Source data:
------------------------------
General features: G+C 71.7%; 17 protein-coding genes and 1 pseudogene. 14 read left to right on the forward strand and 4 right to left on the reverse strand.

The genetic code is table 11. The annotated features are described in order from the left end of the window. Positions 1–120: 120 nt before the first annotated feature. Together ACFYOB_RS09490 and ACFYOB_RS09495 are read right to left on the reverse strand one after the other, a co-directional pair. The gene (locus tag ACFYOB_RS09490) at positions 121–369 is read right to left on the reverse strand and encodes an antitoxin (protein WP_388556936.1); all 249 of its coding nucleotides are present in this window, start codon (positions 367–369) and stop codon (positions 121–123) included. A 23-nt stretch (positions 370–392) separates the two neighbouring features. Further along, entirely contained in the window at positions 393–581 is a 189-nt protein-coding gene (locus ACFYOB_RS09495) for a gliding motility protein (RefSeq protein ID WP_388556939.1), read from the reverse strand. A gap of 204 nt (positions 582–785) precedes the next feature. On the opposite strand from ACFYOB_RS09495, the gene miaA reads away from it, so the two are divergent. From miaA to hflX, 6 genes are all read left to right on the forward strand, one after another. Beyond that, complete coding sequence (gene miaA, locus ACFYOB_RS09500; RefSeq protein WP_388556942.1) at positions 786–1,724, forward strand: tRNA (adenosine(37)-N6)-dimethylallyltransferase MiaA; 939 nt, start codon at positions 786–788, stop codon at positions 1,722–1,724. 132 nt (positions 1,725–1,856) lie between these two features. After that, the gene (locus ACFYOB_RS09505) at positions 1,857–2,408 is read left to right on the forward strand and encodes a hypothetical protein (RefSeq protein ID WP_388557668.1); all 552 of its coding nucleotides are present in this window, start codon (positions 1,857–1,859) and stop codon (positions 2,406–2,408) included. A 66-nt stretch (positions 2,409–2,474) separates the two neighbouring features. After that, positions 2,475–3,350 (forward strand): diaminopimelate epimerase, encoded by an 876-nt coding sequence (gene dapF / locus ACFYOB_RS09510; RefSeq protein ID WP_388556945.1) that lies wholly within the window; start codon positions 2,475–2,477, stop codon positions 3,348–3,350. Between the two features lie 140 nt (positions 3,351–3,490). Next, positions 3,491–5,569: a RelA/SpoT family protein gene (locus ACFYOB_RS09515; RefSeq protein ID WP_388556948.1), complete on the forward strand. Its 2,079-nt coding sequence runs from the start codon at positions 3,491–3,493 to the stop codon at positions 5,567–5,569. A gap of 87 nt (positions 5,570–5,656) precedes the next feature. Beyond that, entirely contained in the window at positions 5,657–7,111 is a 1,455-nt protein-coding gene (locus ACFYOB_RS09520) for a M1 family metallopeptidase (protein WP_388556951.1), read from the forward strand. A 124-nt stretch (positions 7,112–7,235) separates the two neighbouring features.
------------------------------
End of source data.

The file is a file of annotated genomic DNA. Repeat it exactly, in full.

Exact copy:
General features: G+C 71.7%; 17 protein-coding genes and 1 pseudogene. 14 read left to right on the forward strand and 4 right to left on the reverse strand.

The genetic code is table 11. The annotated features are described in order from the left end of the window. Positions 1–120: 120 nt before the first annotated feature. Together ACFYOB_RS09490 and ACFYOB_RS09495 are read right to left on the reverse strand one after the other, a co-directional pair. The gene (locus tag ACFYOB_RS09490) at positions 121–369 is read right to left on the reverse strand and encodes an antitoxin (protein WP_388556936.1); all 249 of its coding nucleotides are present in this window, start codon (positions 367–369) and stop codon (positions 121–123) included. A 23-nt stretch (positions 370–392) separates the two neighbouring features. Further along, entirely contained in the window at positions 393–581 is a 189-nt protein-coding gene (locus ACFYOB_RS09495) for a gliding motility protein (RefSeq protein ID WP_388556939.1), read from the reverse strand. A gap of 204 nt (positions 582–785) precedes the next feature. On the opposite strand from ACFYOB_RS09495, the gene miaA reads away from it, so the two are divergent. From miaA to hflX, 6 genes are all read left to right on the forward strand, one after another. Beyond that, complete coding sequence (gene miaA, locus ACFYOB_RS09500; RefSeq protein WP_388556942.1) at positions 786–1,724, forward strand: tRNA (adenosine(37)-N6)-dimethylallyltransferase MiaA; 939 nt, start codon at positions 786–788, stop codon at positions 1,722–1,724. 132 nt (positions 1,725–1,856) lie between these two features. After that, the gene (locus ACFYOB_RS09505) at positions 1,857–2,408 is read left to right on the forward strand and encodes a hypothetical protein (RefSeq protein ID WP_388557668.1); all 552 of its coding nucleotides are present in this window, start codon (positions 1,857–1,859) and stop codon (positions 2,406–2,408) included. A 66-nt stretch (positions 2,409–2,474) separates the two neighbouring features. After that, positions 2,475–3,350 (forward strand): diaminopimelate epimerase, encoded by an 876-nt coding sequence (gene dapF / locus ACFYOB_RS09510; RefSeq protein ID WP_388556945.1) that lies wholly within the window; start codon positions 2,475–2,477, stop codon positions 3,348–3,350. Between the two features lie 140 nt (positions 3,351–3,490). Next, positions 3,491–5,569: a RelA/SpoT family protein gene (locus ACFYOB_RS09515; RefSeq protein ID WP_388556948.1), complete on the forward strand. Its 2,079-nt coding sequence runs from the start codon at positions 3,491–3,493 to the stop codon at positions 5,567–5,569. A gap of 87 nt (positions 5,570–5,656) precedes the next feature. Beyond that, entirely contained in the window at positions 5,657–7,111 is a 1,455-nt protein-coding gene (locus ACFYOB_RS09520) for a M1 family metallopeptidase (protein WP_388556951.1), read from the forward strand. A 124-nt stretch (positions 7,112–7,235) separates the two neighbouring features.